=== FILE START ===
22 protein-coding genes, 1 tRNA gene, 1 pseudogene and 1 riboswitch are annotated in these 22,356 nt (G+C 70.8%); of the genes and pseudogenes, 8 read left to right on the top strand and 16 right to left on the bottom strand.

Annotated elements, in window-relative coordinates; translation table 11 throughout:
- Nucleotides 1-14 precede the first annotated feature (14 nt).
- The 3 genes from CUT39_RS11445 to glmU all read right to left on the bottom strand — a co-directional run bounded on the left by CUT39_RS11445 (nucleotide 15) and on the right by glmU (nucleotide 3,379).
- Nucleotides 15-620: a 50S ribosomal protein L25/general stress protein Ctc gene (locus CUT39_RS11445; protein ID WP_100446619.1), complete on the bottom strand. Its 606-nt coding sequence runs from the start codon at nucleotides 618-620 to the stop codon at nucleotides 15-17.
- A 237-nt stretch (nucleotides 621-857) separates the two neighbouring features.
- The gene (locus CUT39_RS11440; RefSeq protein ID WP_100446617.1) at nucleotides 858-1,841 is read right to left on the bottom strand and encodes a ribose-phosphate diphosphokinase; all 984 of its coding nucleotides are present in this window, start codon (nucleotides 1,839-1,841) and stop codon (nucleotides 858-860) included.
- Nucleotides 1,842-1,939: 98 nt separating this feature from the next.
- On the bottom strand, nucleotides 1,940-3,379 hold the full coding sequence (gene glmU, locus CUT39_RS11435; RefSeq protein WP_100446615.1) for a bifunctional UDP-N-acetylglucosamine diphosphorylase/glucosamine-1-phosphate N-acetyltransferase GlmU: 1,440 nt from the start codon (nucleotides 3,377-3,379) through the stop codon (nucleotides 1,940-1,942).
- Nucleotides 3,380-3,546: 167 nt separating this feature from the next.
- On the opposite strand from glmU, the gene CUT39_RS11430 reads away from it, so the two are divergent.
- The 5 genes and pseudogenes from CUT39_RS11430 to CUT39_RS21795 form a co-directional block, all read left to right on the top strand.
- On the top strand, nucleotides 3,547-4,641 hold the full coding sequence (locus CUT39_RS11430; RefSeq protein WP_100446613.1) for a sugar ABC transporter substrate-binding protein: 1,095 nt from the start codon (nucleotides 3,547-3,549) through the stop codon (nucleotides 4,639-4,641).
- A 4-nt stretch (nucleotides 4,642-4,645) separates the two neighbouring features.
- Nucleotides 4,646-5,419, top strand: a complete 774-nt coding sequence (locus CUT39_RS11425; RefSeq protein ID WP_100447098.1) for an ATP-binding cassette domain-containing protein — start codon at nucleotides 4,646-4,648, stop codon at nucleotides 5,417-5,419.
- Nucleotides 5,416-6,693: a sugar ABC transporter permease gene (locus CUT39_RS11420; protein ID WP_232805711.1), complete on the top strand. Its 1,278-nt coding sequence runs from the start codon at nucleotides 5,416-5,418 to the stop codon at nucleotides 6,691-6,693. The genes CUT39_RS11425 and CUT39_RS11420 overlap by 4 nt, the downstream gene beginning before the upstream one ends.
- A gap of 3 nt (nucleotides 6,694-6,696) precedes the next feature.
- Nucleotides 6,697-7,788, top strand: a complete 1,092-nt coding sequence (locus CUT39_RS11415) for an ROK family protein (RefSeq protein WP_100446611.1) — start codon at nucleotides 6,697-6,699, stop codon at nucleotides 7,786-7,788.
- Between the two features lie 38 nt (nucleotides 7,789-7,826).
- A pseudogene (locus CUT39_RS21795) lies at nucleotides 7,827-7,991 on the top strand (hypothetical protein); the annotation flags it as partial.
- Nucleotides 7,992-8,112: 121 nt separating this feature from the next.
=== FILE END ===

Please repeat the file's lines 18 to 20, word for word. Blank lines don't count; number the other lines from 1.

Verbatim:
- Nucleotides 6,697-7,788, top strand: a complete 1,092-nt coding sequence (locus CUT39_RS11415) for an ROK family protein (RefSeq protein WP_100446611.1) — start codon at nucleotides 6,697-6,699, stop codon at nucleotides 7,786-7,788.
- Between the two features lie 38 nt (nucleotides 7,789-7,826).
- A pseudogene (locus CUT39_RS21795) lies at nucleotides 7,827-7,991 on the top strand (hypothetical protein); the annotation flags it as partial.